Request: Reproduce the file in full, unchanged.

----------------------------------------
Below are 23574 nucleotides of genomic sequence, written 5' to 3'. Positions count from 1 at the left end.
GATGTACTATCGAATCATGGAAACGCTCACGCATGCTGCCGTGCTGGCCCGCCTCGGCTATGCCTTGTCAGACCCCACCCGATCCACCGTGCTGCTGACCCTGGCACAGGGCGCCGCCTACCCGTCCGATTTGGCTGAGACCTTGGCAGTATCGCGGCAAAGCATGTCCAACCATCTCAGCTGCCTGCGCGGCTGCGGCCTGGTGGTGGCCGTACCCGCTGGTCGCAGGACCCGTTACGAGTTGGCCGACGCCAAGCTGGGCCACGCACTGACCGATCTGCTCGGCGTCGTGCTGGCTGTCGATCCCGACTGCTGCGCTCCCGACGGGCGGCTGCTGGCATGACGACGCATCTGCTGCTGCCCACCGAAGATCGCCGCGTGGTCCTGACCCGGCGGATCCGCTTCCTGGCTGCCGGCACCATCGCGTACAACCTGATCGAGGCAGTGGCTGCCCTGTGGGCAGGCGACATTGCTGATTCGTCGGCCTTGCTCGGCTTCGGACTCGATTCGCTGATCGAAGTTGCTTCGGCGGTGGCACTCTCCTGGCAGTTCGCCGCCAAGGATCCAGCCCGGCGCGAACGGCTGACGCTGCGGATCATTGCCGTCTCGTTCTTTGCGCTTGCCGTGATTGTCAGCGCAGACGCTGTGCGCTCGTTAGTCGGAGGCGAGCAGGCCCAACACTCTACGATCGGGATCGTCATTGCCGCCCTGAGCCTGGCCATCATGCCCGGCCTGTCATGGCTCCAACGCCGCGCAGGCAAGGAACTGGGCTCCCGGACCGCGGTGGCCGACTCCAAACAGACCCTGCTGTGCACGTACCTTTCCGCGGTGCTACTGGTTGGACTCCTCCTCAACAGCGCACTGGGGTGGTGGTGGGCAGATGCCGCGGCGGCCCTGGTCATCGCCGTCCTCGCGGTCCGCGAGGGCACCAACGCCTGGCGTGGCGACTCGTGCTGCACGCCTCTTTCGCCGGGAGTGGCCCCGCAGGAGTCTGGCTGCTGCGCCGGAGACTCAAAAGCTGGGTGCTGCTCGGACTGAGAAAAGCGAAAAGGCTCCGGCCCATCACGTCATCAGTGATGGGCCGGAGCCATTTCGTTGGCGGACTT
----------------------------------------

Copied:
Below are 23574 nucleotides of genomic sequence, written 5' to 3'. Positions count from 1 at the left end.
GATGTACTATCGAATCATGGAAACGCTCACGCATGCTGCCGTGCTGGCCCGCCTCGGCTATGCCTTGTCAGACCCCACCCGATCCACCGTGCTGCTGACCCTGGCACAGGGCGCCGCCTACCCGTCCGATTTGGCTGAGACCTTGGCAGTATCGCGGCAAAGCATGTCCAACCATCTCAGCTGCCTGCGCGGCTGCGGCCTGGTGGTGGCCGTACCCGCTGGTCGCAGGACCCGTTACGAGTTGGCCGACGCCAAGCTGGGCCACGCACTGACCGATCTGCTCGGCGTCGTGCTGGCTGTCGATCCCGACTGCTGCGCTCCCGACGGGCGGCTGCTGGCATGACGACGCATCTGCTGCTGCCCACCGAAGATCGCCGCGTGGTCCTGACCCGGCGGATCCGCTTCCTGGCTGCCGGCACCATCGCGTACAACCTGATCGAGGCAGTGGCTGCCCTGTGGGCAGGCGACATTGCTGATTCGTCGGCCTTGCTCGGCTTCGGACTCGATTCGCTGATCGAAGTTGCTTCGGCGGTGGCACTCTCCTGGCAGTTCGCCGCCAAGGATCCAGCCCGGCGCGAACGGCTGACGCTGCGGATCATTGCCGTCTCGTTCTTTGCGCTTGCCGTGATTGTCAGCGCAGACGCTGTGCGCTCGTTAGTCGGAGGCGAGCAGGCCCAACACTCTACGATCGGGATCGTCATTGCCGCCCTGAGCCTGGCCATCATGCCCGGCCTGTCATGGCTCCAACGCCGCGCAGGCAAGGAACTGGGCTCCCGGACCGCGGTGGCCGACTCCAAACAGACCCTGCTGTGCACGTACCTTTCCGCGGTGCTACTGGTTGGACTCCTCCTCAACAGCGCACTGGGGTGGTGGTGGGCAGATGCCGCGGCGGCCCTGGTCATCGCCGTCCTCGCGGTCCGCGAGGGCACCAACGCCTGGCGTGGCGACTCGTGCTGCACGCCTCTTTCGCCGGGAGTGGCCCCGCAGGAGTCTGGCTGCTGCGCCGGAGACTCAAAAGCTGGGTGCTGCTCGGACTGAGAAAAGCGAAAAGGCTCCGGCCCATCACGTCATCAGTGATGGGCCGGAGCCATTTCGTTGGCGGACTT